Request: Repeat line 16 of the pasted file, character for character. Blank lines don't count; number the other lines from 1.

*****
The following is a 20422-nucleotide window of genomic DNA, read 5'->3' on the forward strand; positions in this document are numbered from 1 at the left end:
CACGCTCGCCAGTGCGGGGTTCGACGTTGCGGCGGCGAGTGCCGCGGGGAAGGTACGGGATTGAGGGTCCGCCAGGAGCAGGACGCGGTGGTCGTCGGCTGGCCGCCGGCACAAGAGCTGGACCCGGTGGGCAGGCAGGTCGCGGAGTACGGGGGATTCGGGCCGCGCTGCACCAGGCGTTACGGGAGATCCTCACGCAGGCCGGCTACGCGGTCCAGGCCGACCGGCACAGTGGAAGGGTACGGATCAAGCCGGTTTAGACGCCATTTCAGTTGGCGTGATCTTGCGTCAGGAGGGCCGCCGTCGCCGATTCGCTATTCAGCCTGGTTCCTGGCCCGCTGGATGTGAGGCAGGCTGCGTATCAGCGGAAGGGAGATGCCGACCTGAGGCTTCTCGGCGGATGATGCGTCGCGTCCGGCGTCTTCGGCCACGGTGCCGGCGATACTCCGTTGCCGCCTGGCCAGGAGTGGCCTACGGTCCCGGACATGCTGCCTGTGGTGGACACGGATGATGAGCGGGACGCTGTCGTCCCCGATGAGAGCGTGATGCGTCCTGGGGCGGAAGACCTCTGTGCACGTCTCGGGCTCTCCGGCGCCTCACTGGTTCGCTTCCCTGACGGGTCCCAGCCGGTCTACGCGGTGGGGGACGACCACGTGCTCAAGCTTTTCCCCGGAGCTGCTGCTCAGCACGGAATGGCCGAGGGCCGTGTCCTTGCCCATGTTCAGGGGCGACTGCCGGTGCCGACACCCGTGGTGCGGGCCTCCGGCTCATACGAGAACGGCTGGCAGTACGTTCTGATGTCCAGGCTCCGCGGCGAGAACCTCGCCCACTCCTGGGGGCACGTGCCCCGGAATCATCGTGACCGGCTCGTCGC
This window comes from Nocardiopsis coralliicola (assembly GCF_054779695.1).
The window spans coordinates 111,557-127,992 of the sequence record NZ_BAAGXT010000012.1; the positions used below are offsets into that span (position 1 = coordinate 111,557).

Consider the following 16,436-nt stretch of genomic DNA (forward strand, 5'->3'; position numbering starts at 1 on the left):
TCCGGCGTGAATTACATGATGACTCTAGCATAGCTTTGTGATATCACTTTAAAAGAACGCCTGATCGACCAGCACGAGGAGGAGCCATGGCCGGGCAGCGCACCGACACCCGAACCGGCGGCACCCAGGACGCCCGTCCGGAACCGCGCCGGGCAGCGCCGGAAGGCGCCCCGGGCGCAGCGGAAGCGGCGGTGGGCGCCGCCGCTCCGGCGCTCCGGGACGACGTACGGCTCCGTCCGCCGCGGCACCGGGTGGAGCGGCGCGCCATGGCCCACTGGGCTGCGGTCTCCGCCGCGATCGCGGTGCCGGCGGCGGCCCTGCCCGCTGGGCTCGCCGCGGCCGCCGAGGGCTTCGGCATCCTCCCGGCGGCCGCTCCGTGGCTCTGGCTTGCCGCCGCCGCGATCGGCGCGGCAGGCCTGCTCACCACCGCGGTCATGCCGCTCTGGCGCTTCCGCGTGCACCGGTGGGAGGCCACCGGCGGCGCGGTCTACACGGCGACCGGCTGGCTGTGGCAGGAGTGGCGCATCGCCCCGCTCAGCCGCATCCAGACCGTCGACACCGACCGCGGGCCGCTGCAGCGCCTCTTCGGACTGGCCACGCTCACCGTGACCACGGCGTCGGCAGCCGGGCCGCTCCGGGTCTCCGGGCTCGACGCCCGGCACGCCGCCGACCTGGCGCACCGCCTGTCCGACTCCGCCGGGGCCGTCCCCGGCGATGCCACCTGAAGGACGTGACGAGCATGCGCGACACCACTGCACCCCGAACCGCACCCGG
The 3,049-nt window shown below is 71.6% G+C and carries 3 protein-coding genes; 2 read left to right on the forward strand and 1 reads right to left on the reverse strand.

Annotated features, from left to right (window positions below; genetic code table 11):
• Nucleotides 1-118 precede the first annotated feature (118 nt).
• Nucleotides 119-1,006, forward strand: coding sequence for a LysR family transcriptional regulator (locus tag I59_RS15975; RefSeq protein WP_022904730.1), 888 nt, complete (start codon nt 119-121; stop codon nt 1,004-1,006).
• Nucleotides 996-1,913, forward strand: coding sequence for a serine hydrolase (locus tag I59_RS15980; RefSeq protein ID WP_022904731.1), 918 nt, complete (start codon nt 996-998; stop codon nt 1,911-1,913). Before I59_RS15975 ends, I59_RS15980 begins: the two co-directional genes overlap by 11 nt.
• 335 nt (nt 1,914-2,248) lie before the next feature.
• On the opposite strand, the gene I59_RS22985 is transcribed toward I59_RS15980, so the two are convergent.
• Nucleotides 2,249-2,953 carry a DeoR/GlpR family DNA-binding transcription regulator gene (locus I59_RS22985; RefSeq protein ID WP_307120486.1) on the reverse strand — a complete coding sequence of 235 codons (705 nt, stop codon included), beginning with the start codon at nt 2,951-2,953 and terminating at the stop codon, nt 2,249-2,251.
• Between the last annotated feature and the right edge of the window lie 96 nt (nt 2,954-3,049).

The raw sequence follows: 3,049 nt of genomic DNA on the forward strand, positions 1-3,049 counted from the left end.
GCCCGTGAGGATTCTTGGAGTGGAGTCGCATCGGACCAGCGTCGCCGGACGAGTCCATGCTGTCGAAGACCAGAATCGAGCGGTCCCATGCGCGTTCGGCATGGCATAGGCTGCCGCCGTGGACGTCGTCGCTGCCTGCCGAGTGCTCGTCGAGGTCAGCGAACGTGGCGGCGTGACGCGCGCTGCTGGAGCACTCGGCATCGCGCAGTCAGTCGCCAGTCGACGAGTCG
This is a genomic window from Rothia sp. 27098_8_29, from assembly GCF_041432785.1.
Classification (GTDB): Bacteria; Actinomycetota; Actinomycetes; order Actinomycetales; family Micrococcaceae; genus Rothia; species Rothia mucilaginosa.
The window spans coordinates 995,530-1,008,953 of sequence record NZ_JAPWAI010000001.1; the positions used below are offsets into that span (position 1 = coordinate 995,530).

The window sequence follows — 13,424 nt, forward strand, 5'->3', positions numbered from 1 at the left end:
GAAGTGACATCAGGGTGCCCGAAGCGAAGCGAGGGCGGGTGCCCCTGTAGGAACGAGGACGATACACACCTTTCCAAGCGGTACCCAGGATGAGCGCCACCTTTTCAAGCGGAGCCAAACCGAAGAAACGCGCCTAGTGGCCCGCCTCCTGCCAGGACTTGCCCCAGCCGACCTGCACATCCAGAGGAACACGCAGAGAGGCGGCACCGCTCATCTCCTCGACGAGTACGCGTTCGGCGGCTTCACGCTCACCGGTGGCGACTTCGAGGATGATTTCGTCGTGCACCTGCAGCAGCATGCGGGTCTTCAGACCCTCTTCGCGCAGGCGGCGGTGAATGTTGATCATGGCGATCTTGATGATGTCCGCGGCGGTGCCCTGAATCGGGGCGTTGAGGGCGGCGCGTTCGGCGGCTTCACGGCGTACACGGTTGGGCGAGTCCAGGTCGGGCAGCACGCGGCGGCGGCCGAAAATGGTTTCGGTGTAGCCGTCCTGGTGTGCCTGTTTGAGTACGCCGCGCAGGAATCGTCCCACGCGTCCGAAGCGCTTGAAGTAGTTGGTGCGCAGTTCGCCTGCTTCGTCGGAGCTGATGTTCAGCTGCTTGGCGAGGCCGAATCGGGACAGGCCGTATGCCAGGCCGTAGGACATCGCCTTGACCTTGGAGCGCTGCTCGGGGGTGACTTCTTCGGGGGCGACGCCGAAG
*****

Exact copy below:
The raw sequence follows: 3,049 nt of genomic DNA on the forward strand, positions 1-3,049 counted from the left end.